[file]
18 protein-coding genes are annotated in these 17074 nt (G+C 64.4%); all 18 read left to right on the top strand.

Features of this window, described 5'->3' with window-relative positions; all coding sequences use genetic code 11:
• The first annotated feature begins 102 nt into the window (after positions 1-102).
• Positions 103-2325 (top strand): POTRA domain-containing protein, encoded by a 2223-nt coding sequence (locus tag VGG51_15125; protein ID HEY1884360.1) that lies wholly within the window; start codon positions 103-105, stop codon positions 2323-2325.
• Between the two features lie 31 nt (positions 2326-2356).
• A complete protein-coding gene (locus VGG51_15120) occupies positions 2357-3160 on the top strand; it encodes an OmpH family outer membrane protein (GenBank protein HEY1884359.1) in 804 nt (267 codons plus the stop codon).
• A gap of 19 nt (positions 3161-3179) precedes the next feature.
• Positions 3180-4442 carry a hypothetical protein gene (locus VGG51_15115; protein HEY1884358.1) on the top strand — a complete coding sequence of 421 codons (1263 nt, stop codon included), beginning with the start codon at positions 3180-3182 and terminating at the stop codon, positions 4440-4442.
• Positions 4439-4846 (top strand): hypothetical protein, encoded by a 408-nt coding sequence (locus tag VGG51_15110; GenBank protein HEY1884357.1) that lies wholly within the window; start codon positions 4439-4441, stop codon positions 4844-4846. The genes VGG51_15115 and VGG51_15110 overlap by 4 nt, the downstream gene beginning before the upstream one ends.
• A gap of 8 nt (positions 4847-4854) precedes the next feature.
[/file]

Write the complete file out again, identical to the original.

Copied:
18 protein-coding genes are annotated in these 17074 nt (G+C 64.4%); all 18 read left to right on the top strand.

Features of this window, described 5'->3' with window-relative positions; all coding sequences use genetic code 11:
• The first annotated feature begins 102 nt into the window (after positions 1-102).
• Positions 103-2325 (top strand): POTRA domain-containing protein, encoded by a 2223-nt coding sequence (locus tag VGG51_15125; protein ID HEY1884360.1) that lies wholly within the window; start codon positions 103-105, stop codon positions 2323-2325.
• Between the two features lie 31 nt (positions 2326-2356).
• A complete protein-coding gene (locus VGG51_15120) occupies positions 2357-3160 on the top strand; it encodes an OmpH family outer membrane protein (GenBank protein HEY1884359.1) in 804 nt (267 codons plus the stop codon).
• A gap of 19 nt (positions 3161-3179) precedes the next feature.
• Positions 3180-4442 carry a hypothetical protein gene (locus VGG51_15115; protein HEY1884358.1) on the top strand — a complete coding sequence of 421 codons (1263 nt, stop codon included), beginning with the start codon at positions 3180-3182 and terminating at the stop codon, positions 4440-4442.
• Positions 4439-4846 (top strand): hypothetical protein, encoded by a 408-nt coding sequence (locus tag VGG51_15110; GenBank protein HEY1884357.1) that lies wholly within the window; start codon positions 4439-4441, stop codon positions 4844-4846. The genes VGG51_15115 and VGG51_15110 overlap by 4 nt, the downstream gene beginning before the upstream one ends.
• A gap of 8 nt (positions 4847-4854) precedes the next feature.